I have discovered that simple, explicit verbal communication is sometimes required for things that non-alcoholics understand immediately without it. For instance, if an ordinary person were to take my hand and I were to flinch way and put the hand behind me, the ordinary person would expect that there is some reason I don’t want them holding my hand, whether it be an interpersonal reason or a physical reason, such as an injury. The ordinary person might ask what the problem is. 
In the same position, an alcoholic may simply reach for the hand again, perhaps even taking the arm and following it down to the hand without any apparent hesitation. Conversely, the alcoholic may assume an interpersonal reason and leap directly into an offensive or defensive measure. I’ve seen that too. It can be an illness of extremes. Either failure to notice at all, or beyond notice into hyper-focus and reaction.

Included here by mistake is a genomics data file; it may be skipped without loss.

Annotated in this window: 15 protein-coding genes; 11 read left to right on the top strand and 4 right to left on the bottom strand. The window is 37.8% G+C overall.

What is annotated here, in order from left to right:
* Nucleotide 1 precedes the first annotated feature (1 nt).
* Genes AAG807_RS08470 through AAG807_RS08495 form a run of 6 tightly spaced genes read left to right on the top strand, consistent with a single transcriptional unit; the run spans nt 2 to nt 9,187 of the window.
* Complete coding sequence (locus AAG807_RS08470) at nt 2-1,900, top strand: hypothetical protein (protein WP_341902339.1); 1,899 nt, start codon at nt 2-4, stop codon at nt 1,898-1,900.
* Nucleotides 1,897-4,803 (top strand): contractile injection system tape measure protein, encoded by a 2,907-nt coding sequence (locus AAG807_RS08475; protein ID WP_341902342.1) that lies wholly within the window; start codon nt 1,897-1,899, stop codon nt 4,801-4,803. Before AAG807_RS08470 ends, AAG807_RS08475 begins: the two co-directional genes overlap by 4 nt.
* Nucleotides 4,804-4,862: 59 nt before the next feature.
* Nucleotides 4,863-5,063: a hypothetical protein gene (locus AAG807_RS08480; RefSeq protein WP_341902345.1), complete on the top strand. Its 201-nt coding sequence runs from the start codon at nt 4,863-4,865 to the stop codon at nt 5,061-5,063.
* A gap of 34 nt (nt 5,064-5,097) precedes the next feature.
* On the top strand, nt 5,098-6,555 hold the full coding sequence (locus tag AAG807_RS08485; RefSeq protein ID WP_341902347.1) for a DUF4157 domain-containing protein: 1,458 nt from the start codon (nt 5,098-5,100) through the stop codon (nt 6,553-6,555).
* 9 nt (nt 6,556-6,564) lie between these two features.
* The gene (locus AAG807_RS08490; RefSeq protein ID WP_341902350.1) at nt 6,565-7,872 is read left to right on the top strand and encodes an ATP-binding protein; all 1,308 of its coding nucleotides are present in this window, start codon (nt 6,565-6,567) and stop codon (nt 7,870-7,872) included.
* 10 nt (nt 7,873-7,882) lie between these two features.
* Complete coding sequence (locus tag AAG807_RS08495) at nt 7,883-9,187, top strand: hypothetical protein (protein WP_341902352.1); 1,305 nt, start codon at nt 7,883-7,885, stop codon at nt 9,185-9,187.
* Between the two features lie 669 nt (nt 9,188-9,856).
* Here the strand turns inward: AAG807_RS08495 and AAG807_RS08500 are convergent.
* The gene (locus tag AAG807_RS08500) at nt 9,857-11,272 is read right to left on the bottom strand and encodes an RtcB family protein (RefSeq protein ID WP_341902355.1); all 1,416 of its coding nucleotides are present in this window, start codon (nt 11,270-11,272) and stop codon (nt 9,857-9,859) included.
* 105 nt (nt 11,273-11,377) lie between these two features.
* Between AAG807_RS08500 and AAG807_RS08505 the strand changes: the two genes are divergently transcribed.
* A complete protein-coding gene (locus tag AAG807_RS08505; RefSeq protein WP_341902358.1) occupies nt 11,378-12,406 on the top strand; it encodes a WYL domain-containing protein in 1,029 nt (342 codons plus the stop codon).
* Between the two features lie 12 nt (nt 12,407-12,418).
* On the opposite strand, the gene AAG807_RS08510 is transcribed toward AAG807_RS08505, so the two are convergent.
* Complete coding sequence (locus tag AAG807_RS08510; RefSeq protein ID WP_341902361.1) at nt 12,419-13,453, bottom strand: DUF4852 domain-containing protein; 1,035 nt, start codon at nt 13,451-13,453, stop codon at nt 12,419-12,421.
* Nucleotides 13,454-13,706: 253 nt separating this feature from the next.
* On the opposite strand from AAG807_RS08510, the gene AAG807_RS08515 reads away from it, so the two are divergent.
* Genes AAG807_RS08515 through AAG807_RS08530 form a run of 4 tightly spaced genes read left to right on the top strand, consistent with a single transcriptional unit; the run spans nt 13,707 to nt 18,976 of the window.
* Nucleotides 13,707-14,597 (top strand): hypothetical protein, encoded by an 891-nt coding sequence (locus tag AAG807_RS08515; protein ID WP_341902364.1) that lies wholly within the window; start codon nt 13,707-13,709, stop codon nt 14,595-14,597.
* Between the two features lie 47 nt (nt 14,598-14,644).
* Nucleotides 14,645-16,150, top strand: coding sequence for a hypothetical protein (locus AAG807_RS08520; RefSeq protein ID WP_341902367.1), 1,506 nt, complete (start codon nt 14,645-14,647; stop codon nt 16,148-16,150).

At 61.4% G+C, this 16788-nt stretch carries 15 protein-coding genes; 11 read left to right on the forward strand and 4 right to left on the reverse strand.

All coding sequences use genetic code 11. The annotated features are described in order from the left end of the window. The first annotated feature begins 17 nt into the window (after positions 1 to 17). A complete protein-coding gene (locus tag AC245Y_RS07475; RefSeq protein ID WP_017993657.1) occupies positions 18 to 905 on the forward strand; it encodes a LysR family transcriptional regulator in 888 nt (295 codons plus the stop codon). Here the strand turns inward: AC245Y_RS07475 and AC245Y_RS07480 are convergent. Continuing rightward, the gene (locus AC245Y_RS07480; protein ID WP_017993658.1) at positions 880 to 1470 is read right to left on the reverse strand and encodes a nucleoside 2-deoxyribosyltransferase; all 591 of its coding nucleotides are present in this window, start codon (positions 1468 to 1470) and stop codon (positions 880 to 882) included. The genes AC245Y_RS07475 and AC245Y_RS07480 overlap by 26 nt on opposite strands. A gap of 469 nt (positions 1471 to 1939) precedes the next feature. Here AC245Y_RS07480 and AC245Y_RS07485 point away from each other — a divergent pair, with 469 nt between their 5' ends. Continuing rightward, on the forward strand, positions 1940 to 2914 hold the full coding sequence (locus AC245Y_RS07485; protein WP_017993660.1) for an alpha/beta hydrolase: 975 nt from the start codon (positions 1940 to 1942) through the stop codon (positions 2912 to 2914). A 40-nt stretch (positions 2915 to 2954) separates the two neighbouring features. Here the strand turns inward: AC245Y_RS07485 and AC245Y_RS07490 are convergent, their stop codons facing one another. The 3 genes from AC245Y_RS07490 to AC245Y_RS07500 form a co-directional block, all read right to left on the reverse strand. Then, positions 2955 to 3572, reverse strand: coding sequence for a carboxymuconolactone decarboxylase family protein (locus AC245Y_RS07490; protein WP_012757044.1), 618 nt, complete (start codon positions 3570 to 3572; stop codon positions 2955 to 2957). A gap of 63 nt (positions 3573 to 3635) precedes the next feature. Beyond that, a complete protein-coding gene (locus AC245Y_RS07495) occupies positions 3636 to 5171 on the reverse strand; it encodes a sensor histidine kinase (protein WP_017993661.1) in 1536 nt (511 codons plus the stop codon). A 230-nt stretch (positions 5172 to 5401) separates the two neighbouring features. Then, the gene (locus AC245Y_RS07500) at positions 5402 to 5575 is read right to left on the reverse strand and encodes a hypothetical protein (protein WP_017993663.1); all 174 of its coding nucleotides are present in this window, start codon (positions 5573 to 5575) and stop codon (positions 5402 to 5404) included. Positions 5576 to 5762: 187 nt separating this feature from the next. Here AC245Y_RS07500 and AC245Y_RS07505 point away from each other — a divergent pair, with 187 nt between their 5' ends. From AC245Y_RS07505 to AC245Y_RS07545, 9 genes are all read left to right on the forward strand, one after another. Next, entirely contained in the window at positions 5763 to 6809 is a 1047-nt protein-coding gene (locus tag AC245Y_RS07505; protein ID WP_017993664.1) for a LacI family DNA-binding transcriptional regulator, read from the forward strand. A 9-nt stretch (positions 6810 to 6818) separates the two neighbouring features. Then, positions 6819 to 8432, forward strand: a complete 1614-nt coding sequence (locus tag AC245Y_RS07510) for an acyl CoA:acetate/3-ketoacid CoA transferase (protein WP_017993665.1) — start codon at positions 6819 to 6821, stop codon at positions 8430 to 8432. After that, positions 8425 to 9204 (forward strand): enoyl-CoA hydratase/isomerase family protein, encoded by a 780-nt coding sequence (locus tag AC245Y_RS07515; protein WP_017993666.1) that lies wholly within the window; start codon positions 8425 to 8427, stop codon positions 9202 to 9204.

Some of these physical issues have occurred, and it’s too easy for me to read into them meanings that probably aren’t there, such as, “That person doesn’t respect me.” or “That person is treating me like a child.” or “That person thinks they have the right to jerk my body around.” Maybe it will help to remember to “presume goodwill” and use that simple, explicit verbal communication. I can say, “Please don’t take my hand; it hurts.” I have to then let it go, not brood on it all day. It fouls my mood.
Actually, I have acquired several new resentments and fears, so I’ve started working on a 4th Step inventory about them.